Fall 2010 / Spring 2011
English Department Releases Seventh Volume of Court Green
Following six past editions of creative, innovative, and thought-provoking poetry, the Department of English released the seventh volume of its award-winning publication, Court Green.
“The issue as a whole is a great mix of the quirky, serious, and fun,” said Tony Trigilio, Professor of English. “We never know what kind of poems we’ll get for each issue’s dossier section, and we love the surprises that come our way.” Trigilio edits Court Green with David Trinidad, Associate Professor in the Department of English.
The latest edition features poems about shifts in culture, politics, art, and sex in the U.S. in the 1970s. With the help of Columbia’s Creative Services office, the publication also underwent a redesign. “Literary magazines usually make design a low priority, but we try to make every issue a beautiful physical object in itself,” Trigilio said.Court Green 7 features writing by a number of well-known, award-winning poets, including Sherman Alexie, D.A. Powell, and Alice Notley. Notley, for instance, has published more than two dozen books and was a finalist for the Pulitzer Prize.
“Court Green 7, to me, stands out as one of the best editions thus far,” said Deborah H. Holdstein, Dean of the School of LAS. “Since the publication’s inception in 2004, the faculty members and staff in the Department of English have done a wonderful job of producing this award-winning journal of contemporary poetry, highlighting some of the field’s most intriguing and talented poets.”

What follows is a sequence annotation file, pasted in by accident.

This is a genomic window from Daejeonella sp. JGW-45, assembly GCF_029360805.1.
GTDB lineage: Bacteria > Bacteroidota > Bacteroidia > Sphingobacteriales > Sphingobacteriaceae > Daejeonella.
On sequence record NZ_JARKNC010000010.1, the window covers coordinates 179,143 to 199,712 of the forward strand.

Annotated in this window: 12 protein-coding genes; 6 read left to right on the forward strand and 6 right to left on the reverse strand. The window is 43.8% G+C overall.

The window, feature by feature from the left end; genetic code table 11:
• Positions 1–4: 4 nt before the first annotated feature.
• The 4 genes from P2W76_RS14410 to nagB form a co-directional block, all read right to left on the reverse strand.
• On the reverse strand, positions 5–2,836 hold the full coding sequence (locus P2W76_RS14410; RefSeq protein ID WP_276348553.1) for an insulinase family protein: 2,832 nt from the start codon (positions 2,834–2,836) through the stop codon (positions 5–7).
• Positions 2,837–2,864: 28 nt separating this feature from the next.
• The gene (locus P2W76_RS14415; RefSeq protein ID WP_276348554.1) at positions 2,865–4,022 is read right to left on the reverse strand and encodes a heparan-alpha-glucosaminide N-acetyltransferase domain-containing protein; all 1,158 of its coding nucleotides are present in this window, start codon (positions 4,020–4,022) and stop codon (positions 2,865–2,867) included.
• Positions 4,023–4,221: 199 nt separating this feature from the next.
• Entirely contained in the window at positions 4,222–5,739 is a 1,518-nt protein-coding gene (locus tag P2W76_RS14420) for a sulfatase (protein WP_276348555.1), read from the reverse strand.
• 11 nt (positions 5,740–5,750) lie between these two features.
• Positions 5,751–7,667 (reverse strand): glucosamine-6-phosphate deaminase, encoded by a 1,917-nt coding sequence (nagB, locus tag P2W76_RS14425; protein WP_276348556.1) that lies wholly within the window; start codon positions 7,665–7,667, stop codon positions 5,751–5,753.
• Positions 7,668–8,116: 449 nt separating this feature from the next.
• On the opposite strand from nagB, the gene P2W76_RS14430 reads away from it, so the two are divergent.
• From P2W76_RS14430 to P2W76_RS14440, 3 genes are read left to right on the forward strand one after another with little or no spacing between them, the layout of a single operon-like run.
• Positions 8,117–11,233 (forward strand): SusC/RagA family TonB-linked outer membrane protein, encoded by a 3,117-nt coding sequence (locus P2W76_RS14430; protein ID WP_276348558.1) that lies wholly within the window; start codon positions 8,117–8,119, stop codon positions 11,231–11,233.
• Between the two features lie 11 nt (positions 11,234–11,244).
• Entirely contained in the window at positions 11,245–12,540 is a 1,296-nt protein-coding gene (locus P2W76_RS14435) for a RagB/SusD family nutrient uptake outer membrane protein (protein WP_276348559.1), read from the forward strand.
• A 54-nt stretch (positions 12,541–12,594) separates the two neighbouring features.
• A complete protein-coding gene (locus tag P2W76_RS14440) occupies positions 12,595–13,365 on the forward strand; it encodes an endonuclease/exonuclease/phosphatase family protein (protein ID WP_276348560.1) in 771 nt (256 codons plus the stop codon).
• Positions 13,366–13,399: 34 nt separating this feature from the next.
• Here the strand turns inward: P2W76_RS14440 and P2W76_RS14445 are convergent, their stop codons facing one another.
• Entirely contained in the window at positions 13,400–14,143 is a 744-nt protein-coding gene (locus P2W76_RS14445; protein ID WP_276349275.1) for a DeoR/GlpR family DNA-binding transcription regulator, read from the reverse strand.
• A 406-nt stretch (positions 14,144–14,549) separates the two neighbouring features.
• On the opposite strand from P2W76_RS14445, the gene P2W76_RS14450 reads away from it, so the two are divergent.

Court Green is one of four major publications in the Department of English: South Loop Review, edited by Professor Renee Hansen; Columbia Poetry Review, edited by graduate and undergraduate students; and Hotel Amerika, edited by Professor David Lazar.
Court Green, which is named after property in England where Sylvia Plath lived and worked, is edited by the core Poetry faculty in the Department of English. It has received two Illinois Arts Council Literary Awards, and poems that have appeared in the publication have been featured in several volumes of The Best American Poetry, a prestigious compilation published annually by Scribner’s.
Copies of Court Green 7 are $10 and a three-year subscription is only $25. To order previous editions of Court Green, or to sign up for a three-year subscription, contact Cora Jacobs at 312.369.3212 or at email@example.com.
And the Winners of the Paula Pfeffer & Cheryl Johnson-Odim Political Cartoon Contest are…
More than 120 students submitted political cartoons for last year’s highly selective Paula Pfeffer & Cheryl Johnson-Odim Political Cartoon Contest. The eight winners represent multiple disciplines and majors at Columbia, ranging from Illustration to Television.
“The submissions we received show there’s an abundance of talent at Columbia,” Dean Holdstein said. “Students addressed a wide variety of very important and interdisciplinary-based issues in their cartoons, which suggests to me that our students are engaged with and more than merely aware of complex historical, cultural, and political contexts.”